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oses ; buof the Chur of the bledescendant
$; but as a Church during its me, which
so far, were as removed as possible from all legal prin. ciples, and from a mere temporal or civil alliance.
The land of Canaan was indeed promised to him ; not however as a mere temporal acquisition, or for political purposes ; but as a part of the inheritance of grace; as the cradle of the Church during its minority; as subservient to the diffusion of the blessing, which was to be transmitted through his natural descendants ; às a theatre on which was to be transacted, the great tvork of our redemption ; and as a type of heaven. It was promised in the same light that godliness, under the latter dispensation, has a promise of the life that now is, as well as of that which is to come.”
God promised also that he would make of Abraham a great nation ; but it was not to be such in the ordinary acceptation of the words, for his posterity have never been such. The obvious meaning is, that his posterity should be exceedingly numerous ; and that they should be contradistinguished from the world, as à holy people. The promise that he should be the heir of the world, it is evident, has also the same spiritual meaning. , For Paul says, Romans iv. 13, that this promise, “ was not through the law, but through the righteousness of faith."
This view of the character and moral state of Abraham, anterior to the appointment of circumcision, ought to have its due influence upon our minds, in estimating the nature and design of the covenant transsactions, recorded in the 17th of Genesis. It can hardly be imagined that it was the divine plan, that what was so favorably begun in the spirit, should end in the flesh. After having elevated this patriarch to the honor of being the father of the whole family of the faithful to the end of the world ; after having admitted him to such a free and covenant intercourse as his peculiar friend; after multiplying benedictions so altogether spiritual ; it cannot readily be supposed, that he should sink him down to the pitiful condition, of being the founder of a mere political society ; that too in a transaction in troduced with uncommon solemnity.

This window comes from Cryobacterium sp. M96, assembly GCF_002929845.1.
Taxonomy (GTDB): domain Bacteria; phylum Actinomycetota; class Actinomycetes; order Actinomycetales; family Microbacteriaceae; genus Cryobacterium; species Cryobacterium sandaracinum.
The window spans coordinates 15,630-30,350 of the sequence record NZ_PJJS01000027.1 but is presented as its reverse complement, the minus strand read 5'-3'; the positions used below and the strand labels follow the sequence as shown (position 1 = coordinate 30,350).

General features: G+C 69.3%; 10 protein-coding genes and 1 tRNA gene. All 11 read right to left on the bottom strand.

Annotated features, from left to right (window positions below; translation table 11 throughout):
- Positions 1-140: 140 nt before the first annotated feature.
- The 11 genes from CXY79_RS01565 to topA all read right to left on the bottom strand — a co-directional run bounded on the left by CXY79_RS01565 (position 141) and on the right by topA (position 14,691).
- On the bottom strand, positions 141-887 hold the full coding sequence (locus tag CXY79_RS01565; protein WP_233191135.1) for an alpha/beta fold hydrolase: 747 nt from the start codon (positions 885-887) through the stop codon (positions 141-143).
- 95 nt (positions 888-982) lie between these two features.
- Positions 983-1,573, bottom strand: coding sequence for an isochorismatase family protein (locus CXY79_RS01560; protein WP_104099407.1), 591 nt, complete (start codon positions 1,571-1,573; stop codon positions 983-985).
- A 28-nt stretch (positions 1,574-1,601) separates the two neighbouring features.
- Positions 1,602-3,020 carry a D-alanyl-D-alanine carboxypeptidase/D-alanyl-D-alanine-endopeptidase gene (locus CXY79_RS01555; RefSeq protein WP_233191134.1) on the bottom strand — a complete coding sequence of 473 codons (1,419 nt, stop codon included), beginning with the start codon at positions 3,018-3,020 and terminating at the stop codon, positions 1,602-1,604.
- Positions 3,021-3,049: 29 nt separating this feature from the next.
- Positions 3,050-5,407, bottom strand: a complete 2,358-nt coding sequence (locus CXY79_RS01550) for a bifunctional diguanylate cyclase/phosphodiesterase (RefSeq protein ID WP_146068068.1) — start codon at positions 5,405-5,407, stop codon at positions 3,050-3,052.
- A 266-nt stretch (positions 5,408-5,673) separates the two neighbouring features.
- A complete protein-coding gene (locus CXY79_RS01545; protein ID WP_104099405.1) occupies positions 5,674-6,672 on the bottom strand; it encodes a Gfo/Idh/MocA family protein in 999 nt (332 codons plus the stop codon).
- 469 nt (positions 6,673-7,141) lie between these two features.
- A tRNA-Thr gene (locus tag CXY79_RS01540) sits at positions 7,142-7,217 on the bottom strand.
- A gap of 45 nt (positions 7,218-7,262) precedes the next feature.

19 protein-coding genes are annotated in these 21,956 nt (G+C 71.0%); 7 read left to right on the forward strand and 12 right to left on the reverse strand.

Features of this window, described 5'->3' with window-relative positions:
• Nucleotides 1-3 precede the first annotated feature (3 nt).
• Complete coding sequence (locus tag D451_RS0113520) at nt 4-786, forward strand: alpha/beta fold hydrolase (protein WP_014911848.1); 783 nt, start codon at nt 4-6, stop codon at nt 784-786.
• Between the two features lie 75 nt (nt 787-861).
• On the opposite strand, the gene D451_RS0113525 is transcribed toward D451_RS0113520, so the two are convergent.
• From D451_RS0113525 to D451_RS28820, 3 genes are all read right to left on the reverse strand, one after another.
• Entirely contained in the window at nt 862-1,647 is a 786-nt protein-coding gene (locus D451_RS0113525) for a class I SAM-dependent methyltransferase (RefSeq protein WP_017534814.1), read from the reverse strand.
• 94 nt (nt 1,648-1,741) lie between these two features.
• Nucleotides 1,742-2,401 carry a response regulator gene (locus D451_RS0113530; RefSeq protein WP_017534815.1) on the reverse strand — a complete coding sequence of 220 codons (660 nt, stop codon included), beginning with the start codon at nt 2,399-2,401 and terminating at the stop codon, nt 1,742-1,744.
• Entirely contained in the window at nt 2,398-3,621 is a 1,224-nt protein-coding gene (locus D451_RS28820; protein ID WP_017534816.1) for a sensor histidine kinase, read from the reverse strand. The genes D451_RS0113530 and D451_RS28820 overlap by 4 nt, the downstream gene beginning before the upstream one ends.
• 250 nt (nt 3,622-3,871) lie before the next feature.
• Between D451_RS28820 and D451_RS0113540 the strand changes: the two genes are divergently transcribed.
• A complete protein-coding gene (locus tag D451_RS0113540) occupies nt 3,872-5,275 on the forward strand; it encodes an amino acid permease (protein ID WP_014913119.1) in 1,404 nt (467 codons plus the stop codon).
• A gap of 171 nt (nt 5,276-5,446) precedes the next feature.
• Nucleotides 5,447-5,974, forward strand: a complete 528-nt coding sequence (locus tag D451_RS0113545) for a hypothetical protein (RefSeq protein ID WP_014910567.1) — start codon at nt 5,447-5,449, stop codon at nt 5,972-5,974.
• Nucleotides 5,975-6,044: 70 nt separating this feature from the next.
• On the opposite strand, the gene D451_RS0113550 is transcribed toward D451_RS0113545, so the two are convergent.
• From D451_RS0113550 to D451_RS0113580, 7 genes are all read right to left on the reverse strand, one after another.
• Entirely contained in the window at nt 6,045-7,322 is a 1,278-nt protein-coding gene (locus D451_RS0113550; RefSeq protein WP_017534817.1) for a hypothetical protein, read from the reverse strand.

Respecting the Covenant of Circumcision.
IN the seventeenth chapter of the book of Gen. esis we are presented with what has been commonly denominated, the Covenant of Circumcision. . 1. This covenant we shall now attempt to analyse. It is of the last importance to understandaccurately the nature of this covenant; in what respects it agrees with, or is distinguishable from, any other covenant which may be found mentioned in the scriptures; the nature and extent of its promises; with whom it is established; and in what way its blessings are transmitted and enjoyed. • That we may look at the subject fairly, and prosecute our analysis upon secure principles, it may be proper to put down all that is said upon it in this chapter. “And when Abraham was ninety years old and nine, the Lord appeared unto Abraham, and said unto him, I am the Almighty God, walk before me and be thou perfect ; and I will make my covenant between me and thee, and will multiply thee exceedingly. And Abraham fell on his face; and God talked with him, say. ing ; As for me, behold, my covenant is with thee, and thou shalt be a father of many nations. Neither shall thy name any more be called Abram, but thy name shall be Abraham ; for a father of many nations have I made thee ; and I will make thee exceeding fruitful; and I will make nations of thee, and kings shall come out of thee. And I will establish my covenant between me and thee, and thy seed after thee, in their generations, for an everlasting covenant; to be a God unto thee, and thy seed after thee. And I will give unto thee, and thy seed after thee, the land,
wherein thou art a stranger, all the land of Canaan, for an everlasting possession ; and I will be their God. And God said unto Abraham, Thou shalt keep my covenant therefore, thou and thy seed after thee, in their generations. This is my covenant which ye shall keep between me and you, and thy seed after thee. Every man child among you shall be circumcised. And ye shall circumcise the flesh of your foreskin, and it shall be a token of the covenant between me and you. And he that is eight days old shall be circumcised a. mong you, every man child in your generations, he that is born in the house,or bought with thy money must needs be circumcised. And, my covenant shall be in · your flesh for an everlasting covenant. And the uncir.